You can start blogging in five minutes if you sign up with Google Blogger or WordPress. Even if you want to satisfy your inner geek and have your own domain, you can install the WordPress blogging software with a couple of clicks and maybe it takes 10 minutes before you write your post. If you want a little different look than standard WordPress Twenty Fourteen you can choose from thousands of professionally made themes and choose something that’s right for you. This Bayse theme I’m using is specific for personal blogs and storytelling.

The blogging software is slowly converging with website creation software and the hybrid product is called CMS (Content Management System.) At this point CMS makes a nice website that looks vaguely like a blog. So I think there’s a way to go before blogging software takes over the Web.

In my view the difference between a static website and a blog is similar to the difference between a computational computer program and a spreadsheet. The program gives you more flexibility but you have to learn all the nuances of coding to make it really cook. The spreadsheet just lets you get on with the job.

At this point in my life I’m probably a better story teller than a programmer so I’ll stick to blogging.

The Most Annoying Object In The World

It’s a child’s car safety seat. We have two of those in the Jeep as a rule, but today I needed to take the winter tires in for mounting so the seats had to come out.

First of all they are bulky objects to put in or take out of the car. You need to get the doors wide open in the back, plus the rear hatch has to lift up, so no way you can do this inside the garage where you are out of the wind. Oh no. It’s outside you go.

Next you have to loosen up the rear tethers which were pulled taut by a super strong son-in-law. After that it’s on to the seats themselves. Unthread the rear setbelts and then it’s time for my favorite part – releasing the seat latches.

One of the seats takes about 10 seconds to release – push a red button on the latch hooks and out they come. The other one takes ten minutes of fumbling between the rear seat cushions trying to depress a springy and sharp strip of steel, push the latch hook further back into the seat until it releases – and then and only then can you finally get the darn seat out. Then rinse and repeat with the other latch. Whoever designed this particular seat should have a particularly hot spot in Perdition pre-arranged for early entry.

After storing the seats away you then have to put the rear seat flat and load up the winter tires and rims. Then after the tire switch is done, unload the summer tires (outside in the wind naturally.) Then after putting the seat upright again, it’s time to complete the safety seat Re-Re exercise.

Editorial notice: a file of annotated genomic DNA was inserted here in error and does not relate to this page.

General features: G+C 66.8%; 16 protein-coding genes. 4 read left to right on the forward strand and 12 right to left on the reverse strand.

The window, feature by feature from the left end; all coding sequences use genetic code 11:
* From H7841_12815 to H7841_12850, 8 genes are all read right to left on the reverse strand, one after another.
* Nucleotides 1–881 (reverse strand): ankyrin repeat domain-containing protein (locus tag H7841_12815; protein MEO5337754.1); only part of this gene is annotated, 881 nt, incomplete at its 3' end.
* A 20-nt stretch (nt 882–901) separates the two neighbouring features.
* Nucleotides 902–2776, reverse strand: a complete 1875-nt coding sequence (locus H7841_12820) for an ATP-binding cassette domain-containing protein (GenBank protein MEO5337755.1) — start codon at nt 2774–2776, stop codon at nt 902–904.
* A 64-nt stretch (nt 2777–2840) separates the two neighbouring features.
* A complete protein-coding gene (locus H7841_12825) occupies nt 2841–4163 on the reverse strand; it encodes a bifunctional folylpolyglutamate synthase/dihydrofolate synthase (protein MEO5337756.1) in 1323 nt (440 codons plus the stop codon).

The first seat goes snap-snap – latches attached. Thread the seatbelt, attach the tether. A 30 second job. The second one requires you to consult the manual to see how to thread the latch straps, go back to fumbling for 5 minutes trying to reattach the sharp and springy thingies, thread the seatbelt and finally attach the tether. After all this I am sure the seats are too loose and will require the super strong son-in-law to reef them tight before any kid can be placed therein.

As I said earlier, the world’s most annoying object. Especially seat #2.


A Prayer in the Cemetery

When my daughter was here on Sunday she wanted to go over to the nearby Catholic cemetery since it was All Souls Day. So we did. When we got there, I told her some of the history of the place (It’s actually the 3rd Catholic burial ground in Almonte, although in use a long time.)

I showed her the graves of four priests who served the diocese a century ago. She asked if I knew anyone buried there so I took her to see where a lovely couple who died in 2011 and 2013 had their place of rest.

She asked if I wanted to pray for anyone in particular so I chose Rupert and Rita. She said she wanted to pray for my great-aunt Bridget who tragically committed suicide in the 1920s. We held hands and said the Lord’s Prayer and the Prayer for Eternal Rest.

In that place of death, with my current struggles with institutional Catholicism, I found my daughter’s faith quite life affirming – life giving, in fact.


Grandpas through the Years

My grandson came over for a visit yesterday. That got me thinking about the relationship I have with him, and indeed the relationship I had with my own grandpa.

This  is a picture of me with my grandpa circa 1955. I was a bit older than Teddy and Grandpa Hawley was probably 80 at the time. Fashions have changed a bit but the relationship is still fresh in my mind.

In fact I would say that many of the same principles apply today that applied 59 years ago.